CFIB Pegs Taxes on Small Business Income and Capital Gains as Top Concerns Ahead of Federal Budget 2017

Toronto – The Canadian Federation of Independent Business (CFIB) has released its list of recommendations ahead of the 2017 federal budget, citing a reinstatement of the promised reduction in the small business tax rate as a top priority. CFIB has also registered its concern amid rumours that the federal government may be considering reducing access to the lower rate of taxation on small business income or raising taxes on capital gains.

“We are calling on the federal government to make good on its own promise to reduce the small business rate to 9%,” said Dan Kelly, president of CFIB. “This would be one key measure the government could employ to help spur innovation and offset the impact of a CPP increase and carbon pricing.”

“The federal government needs to show small business owners that it understands the challenges they face by introducing policies and measures in federal budget 2017 to help SMEs build the confidence they need to grow their business,” explained Kelly.

Members of CFIB have also cited a rise in concern with the size of government deficits. “Debt and deficit reduction has now become the second highest priority for Canadian small business owners, just behind the total tax burden,” Kelly added. “This year, it is essential that we see a map toward balanced budgets.”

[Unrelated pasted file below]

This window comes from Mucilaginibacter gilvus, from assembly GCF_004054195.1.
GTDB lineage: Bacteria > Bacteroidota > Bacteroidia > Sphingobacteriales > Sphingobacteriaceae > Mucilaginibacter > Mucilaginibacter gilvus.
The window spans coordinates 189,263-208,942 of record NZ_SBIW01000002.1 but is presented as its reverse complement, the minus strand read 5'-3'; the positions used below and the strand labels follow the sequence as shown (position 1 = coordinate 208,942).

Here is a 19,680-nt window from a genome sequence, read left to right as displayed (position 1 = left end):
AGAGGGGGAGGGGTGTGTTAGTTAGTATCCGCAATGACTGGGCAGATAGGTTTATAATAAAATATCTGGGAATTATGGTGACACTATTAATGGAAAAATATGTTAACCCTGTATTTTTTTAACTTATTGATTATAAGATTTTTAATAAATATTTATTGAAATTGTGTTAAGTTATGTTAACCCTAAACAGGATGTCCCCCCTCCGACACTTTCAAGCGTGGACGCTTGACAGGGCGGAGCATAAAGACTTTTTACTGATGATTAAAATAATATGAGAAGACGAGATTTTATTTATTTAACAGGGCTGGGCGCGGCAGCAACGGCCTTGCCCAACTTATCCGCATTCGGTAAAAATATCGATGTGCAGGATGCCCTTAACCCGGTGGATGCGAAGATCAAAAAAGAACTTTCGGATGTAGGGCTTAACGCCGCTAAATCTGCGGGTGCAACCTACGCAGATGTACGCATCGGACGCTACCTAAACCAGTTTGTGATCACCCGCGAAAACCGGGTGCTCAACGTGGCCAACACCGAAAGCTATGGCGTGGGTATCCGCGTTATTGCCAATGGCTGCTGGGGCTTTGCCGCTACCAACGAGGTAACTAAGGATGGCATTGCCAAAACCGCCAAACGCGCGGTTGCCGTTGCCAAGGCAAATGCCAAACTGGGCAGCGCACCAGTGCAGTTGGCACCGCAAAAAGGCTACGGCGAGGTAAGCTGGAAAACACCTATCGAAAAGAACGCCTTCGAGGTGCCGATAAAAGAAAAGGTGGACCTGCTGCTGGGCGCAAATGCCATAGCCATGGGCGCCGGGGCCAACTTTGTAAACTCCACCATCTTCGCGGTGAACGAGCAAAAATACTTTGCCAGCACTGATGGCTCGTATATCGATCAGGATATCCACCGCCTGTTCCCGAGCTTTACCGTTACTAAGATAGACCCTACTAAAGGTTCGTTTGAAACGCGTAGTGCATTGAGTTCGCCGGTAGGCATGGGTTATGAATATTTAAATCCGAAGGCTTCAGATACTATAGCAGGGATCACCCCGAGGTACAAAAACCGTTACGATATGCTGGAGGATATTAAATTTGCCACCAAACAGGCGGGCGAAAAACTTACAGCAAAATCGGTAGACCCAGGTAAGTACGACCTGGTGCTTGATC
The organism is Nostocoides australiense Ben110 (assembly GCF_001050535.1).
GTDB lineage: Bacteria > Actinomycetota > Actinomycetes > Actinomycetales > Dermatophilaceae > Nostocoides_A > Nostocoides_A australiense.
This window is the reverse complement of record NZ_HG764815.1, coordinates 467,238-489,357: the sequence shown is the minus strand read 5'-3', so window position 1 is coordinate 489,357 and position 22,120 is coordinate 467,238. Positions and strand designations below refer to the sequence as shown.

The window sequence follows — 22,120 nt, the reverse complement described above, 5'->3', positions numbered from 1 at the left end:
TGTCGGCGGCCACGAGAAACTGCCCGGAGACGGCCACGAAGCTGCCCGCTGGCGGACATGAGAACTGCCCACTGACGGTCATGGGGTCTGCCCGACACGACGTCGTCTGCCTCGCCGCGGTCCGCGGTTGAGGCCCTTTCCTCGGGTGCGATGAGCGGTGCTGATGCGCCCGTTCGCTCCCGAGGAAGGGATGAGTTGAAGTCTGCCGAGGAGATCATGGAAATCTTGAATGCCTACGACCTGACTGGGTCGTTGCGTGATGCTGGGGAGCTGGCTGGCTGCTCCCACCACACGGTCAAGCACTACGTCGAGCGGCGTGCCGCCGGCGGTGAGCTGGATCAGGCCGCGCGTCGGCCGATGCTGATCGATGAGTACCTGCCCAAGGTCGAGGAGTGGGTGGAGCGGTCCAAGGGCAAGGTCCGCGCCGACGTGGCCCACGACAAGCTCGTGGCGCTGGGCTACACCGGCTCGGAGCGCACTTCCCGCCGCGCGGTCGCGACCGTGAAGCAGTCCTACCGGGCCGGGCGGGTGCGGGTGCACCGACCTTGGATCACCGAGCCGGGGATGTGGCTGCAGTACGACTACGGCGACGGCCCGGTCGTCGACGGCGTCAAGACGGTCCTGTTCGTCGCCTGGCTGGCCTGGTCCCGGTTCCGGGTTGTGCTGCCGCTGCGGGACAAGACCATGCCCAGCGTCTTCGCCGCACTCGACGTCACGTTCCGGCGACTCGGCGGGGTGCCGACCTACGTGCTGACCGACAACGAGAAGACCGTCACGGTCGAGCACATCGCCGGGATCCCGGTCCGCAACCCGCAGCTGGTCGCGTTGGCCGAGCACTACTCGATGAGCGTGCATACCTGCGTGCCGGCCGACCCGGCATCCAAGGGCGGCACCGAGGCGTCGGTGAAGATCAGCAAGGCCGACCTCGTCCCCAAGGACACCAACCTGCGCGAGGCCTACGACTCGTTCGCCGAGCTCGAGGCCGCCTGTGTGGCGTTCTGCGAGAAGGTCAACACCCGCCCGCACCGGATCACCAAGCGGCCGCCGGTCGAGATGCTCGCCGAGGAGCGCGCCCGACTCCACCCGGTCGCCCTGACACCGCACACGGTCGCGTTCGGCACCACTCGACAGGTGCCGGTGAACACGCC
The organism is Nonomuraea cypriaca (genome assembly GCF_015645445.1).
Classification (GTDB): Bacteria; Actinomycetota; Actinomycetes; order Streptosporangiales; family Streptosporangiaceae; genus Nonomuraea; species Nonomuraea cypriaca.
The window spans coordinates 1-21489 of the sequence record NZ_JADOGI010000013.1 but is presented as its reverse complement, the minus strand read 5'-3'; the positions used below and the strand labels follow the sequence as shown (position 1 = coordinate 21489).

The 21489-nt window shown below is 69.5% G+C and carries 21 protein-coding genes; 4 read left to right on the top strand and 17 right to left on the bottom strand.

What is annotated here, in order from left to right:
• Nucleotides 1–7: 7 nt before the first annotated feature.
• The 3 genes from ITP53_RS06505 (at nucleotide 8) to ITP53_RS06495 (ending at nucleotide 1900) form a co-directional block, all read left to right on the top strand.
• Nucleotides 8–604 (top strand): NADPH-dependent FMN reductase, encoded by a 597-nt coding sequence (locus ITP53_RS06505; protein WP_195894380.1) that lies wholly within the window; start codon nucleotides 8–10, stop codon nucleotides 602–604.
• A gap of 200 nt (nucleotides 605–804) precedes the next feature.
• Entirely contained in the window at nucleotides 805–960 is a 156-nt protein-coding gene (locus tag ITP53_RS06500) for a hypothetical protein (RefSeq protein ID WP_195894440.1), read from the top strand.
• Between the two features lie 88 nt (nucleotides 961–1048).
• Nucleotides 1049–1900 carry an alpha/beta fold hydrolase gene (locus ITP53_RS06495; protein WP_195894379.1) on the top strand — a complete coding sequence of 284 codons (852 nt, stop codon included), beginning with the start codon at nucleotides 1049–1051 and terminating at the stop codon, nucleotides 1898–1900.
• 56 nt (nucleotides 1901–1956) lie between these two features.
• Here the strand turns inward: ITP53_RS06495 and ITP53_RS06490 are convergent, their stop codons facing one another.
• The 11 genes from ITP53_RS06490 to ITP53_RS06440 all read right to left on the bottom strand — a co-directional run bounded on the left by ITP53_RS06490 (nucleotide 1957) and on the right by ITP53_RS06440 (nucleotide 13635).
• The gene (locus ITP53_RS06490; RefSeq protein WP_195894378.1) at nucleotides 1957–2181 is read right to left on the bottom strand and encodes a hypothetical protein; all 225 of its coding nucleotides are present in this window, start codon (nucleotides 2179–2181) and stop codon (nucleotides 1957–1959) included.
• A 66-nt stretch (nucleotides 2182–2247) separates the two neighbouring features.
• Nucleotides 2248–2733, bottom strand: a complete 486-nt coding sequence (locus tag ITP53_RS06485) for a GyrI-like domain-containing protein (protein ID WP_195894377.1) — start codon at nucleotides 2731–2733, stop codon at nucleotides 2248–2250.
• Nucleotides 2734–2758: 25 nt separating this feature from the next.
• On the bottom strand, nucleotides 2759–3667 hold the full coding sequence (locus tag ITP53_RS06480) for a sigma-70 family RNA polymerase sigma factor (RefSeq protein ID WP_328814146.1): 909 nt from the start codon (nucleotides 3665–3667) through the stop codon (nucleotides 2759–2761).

CFIB has several recommendations for the upcoming budget, including:

Ø  Small business taxes: The reduction in the tax rate from 10.5% to 9% (as was promised by the government during the 2015 election) is CFIB’s top recommendation for federal budget 2017.  CFIB urges government not to further narrow the access to the lower rate.

Ø  Employment Insurance (EI): Extend the Small Business Job Credit or consider implementing a permanently lower EI rate for small employers. CFIB also recommends government deliver on its promise to introduce an EI holiday for hiring youth.

Ø  Introduce an “Innovation Deduction” that would allow businesses to claim up to $100,000 per year spent on new equipment or technology, in the year of purchase. 82% of small business owners believe such a policy would be helpful for their business.

Ø  Labour and Temporary Foreign Workers (TFWs): Adopt CFIB’s proposed solution to address permanent labour shortages – an Introduction to Canada Visa, a first step toward permanent residency.

Ø  Reduce red tape: In order to further reduce the burden imposed on small business, the one-for-one rule – for every new requirement that the government introduces, one of equivalent burden must be removed – should be broadened to include rules found in policy and legislation.

Read CFIB’s full pre-budget submission.

CFIB is Canada’s largest association of small and medium-sized businesses with 109,000 members across every sector and region.